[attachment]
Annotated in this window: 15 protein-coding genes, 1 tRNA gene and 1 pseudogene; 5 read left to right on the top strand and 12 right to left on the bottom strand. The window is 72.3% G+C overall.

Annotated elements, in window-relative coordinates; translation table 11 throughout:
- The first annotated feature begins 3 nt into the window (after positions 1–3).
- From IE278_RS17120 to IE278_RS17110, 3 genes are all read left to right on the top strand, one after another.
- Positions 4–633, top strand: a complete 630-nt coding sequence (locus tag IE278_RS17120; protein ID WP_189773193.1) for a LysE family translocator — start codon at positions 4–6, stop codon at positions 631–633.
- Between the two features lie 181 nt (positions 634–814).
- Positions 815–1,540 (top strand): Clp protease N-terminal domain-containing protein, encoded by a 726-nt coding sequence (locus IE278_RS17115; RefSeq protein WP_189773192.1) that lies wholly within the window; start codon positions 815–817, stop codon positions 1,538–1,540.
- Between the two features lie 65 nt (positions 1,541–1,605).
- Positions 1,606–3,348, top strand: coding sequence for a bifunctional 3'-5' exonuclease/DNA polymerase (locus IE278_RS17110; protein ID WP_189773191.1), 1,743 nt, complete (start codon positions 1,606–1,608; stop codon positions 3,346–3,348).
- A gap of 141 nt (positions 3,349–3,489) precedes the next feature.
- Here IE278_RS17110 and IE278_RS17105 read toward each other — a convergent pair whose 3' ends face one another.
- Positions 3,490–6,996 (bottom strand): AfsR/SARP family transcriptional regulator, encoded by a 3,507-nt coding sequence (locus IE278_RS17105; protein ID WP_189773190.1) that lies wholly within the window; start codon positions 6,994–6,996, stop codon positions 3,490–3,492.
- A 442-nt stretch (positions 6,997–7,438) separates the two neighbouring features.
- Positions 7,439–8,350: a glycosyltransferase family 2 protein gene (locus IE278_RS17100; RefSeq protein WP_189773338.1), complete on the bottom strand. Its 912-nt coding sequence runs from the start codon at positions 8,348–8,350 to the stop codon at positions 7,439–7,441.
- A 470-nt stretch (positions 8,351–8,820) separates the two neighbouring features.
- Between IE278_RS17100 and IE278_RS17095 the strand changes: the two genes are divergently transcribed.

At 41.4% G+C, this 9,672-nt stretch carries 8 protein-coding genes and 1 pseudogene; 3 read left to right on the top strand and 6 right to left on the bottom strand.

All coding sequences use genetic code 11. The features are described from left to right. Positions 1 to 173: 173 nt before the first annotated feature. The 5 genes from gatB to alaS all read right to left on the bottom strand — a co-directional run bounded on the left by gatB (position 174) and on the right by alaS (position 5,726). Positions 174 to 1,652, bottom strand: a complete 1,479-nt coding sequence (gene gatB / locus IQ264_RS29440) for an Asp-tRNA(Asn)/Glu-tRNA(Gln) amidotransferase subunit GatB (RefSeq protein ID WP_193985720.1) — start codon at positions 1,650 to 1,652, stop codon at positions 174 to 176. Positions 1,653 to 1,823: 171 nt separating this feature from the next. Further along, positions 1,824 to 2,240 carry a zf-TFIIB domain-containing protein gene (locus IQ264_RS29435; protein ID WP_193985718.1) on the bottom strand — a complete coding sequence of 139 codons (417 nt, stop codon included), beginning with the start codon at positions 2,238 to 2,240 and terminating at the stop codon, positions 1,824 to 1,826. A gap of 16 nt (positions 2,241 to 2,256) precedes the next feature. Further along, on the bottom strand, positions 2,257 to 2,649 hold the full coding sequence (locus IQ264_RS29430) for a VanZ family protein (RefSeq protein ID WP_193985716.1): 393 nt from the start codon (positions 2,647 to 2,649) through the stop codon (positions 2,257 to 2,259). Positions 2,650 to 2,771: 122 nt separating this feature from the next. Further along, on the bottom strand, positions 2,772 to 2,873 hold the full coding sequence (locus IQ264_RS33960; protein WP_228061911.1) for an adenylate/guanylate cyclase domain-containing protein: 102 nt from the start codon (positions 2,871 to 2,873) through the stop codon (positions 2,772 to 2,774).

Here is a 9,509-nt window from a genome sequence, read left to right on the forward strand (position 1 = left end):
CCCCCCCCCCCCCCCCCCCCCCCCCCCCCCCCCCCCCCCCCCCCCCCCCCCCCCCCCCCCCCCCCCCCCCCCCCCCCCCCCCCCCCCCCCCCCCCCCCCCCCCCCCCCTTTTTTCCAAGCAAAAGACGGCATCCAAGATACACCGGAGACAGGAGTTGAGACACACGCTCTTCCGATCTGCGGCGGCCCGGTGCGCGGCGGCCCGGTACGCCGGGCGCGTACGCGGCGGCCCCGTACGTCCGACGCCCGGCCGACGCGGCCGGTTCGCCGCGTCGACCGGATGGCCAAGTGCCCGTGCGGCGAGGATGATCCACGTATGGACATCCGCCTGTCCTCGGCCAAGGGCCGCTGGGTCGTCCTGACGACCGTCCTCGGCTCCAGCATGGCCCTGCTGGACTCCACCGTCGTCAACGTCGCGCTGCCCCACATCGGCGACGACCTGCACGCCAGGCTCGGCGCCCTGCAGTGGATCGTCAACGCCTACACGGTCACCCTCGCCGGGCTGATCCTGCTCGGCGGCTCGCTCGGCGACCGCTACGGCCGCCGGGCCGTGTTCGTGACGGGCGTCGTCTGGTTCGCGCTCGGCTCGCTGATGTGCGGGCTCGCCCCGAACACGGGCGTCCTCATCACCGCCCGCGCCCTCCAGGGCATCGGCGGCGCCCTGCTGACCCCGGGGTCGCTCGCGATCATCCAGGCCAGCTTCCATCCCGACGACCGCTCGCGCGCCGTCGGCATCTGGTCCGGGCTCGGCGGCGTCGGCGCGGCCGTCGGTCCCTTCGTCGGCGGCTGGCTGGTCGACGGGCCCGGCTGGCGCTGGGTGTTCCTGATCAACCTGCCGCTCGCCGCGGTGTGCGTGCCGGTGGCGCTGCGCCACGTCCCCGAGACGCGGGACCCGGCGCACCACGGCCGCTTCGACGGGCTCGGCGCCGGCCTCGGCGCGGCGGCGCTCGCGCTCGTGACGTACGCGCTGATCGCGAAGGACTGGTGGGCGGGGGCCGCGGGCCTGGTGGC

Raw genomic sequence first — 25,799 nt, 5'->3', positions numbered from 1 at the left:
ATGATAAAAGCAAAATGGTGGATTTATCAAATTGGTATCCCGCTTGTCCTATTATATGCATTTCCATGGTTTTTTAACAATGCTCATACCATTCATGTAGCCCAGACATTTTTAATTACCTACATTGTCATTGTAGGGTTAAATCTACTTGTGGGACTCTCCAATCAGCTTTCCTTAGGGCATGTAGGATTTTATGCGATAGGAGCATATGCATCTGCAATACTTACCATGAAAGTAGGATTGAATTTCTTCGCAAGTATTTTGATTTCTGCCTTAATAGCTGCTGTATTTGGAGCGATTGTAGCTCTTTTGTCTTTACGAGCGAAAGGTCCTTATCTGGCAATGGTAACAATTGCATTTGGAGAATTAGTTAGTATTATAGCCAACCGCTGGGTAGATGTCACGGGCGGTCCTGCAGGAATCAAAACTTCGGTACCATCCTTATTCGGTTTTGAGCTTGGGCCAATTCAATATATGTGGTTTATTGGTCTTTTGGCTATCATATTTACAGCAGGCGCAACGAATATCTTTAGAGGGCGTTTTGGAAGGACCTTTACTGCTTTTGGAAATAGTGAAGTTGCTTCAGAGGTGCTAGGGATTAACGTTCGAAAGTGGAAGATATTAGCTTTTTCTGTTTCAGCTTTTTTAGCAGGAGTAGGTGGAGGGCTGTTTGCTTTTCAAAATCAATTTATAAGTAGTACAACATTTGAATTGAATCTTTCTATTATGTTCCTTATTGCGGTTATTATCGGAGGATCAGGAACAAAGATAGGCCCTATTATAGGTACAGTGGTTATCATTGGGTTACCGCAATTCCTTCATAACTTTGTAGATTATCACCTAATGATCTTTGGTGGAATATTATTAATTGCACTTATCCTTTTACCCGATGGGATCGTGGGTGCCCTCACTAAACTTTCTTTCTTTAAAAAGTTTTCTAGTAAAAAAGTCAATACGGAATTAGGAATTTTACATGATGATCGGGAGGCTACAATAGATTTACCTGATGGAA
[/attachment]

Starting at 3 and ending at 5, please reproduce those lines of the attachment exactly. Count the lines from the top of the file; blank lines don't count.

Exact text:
- The first annotated feature begins 3 nt into the window (after positions 1–3).
- From IE278_RS17120 to IE278_RS17110, 3 genes are all read left to right on the top strand, one after another.
- Positions 4–633, top strand: a complete 630-nt coding sequence (locus tag IE278_RS17120; protein ID WP_189773193.1) for a LysE family translocator — start codon at positions 4–6, stop codon at positions 631–633.